The people of Jamaica are voting in a closely contested general election after a campaign dominated by economic issues in the heavily indebted nation.
Incumbent Prime Minister Portia Simpson Miller, 70, is being challenged by the Jamaica Labour Party under Andrew Holness, 43, which is promising tax cuts and new jobs.
Austerity measures introduced by Ms Simpson Miller have led to growth.
Inflation fell to a 48-year low during her time in office.
Last year GDP grew by 1.3%, according to World Bank figures.
But with youth unemployment at 38%, Mr Holness’ plan to increase spending to boost jobs has attracted voters.
Mr Holness says he wants to turn Jamaica into “the Silicon Valley of the Caribbean”.
In 2013, the country agreed to a four-year International Monetary Fund (IMF) loan package in exchange for swapping its debt.
Ms Simpson Miller’s party, the People’s National Party (PNP), prides itself on “bringing back the country from the verge of economic collapse” but the package expires next year.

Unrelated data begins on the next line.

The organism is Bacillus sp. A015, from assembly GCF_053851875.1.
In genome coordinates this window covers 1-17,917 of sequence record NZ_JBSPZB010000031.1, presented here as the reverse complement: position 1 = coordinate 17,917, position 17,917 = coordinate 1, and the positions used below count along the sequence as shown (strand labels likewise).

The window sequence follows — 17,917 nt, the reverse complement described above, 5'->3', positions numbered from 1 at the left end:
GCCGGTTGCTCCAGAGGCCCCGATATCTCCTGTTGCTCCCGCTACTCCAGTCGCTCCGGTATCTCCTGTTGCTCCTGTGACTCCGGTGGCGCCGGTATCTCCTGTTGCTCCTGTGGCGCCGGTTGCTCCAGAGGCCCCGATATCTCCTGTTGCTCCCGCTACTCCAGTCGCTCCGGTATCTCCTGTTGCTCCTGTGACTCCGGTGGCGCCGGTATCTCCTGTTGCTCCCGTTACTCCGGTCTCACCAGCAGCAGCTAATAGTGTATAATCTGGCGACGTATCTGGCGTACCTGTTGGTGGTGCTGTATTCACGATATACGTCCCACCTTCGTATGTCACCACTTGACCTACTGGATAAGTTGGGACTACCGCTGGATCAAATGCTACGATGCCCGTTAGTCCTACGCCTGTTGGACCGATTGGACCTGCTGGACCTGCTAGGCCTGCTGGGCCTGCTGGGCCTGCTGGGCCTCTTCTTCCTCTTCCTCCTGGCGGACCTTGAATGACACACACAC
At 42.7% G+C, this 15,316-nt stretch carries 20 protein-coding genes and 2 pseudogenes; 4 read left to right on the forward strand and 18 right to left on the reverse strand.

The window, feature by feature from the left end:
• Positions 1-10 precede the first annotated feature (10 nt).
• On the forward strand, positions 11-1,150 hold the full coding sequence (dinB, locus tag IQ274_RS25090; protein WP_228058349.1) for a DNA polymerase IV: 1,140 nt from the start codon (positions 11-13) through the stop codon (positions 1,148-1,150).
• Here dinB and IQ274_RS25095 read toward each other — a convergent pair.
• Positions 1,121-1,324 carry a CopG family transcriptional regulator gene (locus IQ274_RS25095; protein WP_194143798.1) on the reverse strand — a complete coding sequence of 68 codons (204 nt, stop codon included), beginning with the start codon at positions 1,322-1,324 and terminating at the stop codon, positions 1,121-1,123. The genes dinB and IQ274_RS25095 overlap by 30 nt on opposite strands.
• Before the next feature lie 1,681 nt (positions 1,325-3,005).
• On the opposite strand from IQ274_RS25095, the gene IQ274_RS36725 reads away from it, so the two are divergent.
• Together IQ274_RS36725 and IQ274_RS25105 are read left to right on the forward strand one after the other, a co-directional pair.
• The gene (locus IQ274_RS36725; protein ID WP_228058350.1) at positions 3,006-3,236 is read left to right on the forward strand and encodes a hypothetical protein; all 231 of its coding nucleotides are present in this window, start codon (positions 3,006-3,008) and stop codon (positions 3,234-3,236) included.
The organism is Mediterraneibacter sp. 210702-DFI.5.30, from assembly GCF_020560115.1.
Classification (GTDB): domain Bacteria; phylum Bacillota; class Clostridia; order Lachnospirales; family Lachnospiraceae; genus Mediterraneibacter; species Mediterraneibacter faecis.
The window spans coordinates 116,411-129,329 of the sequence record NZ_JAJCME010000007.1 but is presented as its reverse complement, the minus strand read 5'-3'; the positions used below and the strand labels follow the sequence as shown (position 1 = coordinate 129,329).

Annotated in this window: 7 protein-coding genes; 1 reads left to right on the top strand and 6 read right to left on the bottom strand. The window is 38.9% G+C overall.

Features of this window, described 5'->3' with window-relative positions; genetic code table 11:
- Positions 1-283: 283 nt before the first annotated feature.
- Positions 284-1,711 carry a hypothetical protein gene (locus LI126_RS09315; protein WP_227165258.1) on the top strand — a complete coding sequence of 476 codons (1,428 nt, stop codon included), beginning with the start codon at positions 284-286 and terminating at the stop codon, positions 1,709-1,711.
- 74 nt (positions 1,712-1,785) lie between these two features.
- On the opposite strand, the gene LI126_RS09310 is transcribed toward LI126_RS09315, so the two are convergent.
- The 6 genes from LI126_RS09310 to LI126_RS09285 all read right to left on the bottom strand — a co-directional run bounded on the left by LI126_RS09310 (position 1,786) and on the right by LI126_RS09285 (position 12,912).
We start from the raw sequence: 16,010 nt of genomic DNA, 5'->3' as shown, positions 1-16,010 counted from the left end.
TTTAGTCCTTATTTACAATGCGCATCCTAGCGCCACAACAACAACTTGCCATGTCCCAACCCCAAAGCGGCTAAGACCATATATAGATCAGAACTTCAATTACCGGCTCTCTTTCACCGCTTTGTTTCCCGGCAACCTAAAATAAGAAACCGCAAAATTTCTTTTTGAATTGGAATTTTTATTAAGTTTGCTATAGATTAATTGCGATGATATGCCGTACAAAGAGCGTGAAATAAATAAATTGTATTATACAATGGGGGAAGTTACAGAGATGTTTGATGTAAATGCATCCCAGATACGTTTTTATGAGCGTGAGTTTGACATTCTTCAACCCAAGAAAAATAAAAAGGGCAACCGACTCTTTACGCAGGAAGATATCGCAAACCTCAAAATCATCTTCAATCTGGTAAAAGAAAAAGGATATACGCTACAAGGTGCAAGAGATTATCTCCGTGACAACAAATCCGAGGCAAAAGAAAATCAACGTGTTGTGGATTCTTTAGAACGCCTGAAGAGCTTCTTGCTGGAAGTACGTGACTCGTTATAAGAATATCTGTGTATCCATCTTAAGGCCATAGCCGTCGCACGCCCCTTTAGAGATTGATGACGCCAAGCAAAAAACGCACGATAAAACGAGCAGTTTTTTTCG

The final days of campaigning were marred by violent incidents.
Two people were shot dead and several more injured during a campaign event on 7 February as Mr Holness was addressing supporters.
On Tuesday, shots were also fired during a PNP rally triggering a stampede in which dozens of people were hurt.
However, the numbers of those hurt or killed have been much lower than in previous election campaigns.
Sixty-three parliamentary seats are up for election.
The party that wins a majority of those seats will form the government for a five-year term.
There are 1.8 million registered voters.
Members of the police and military as well as election workers cast their votes earlier, on Monday.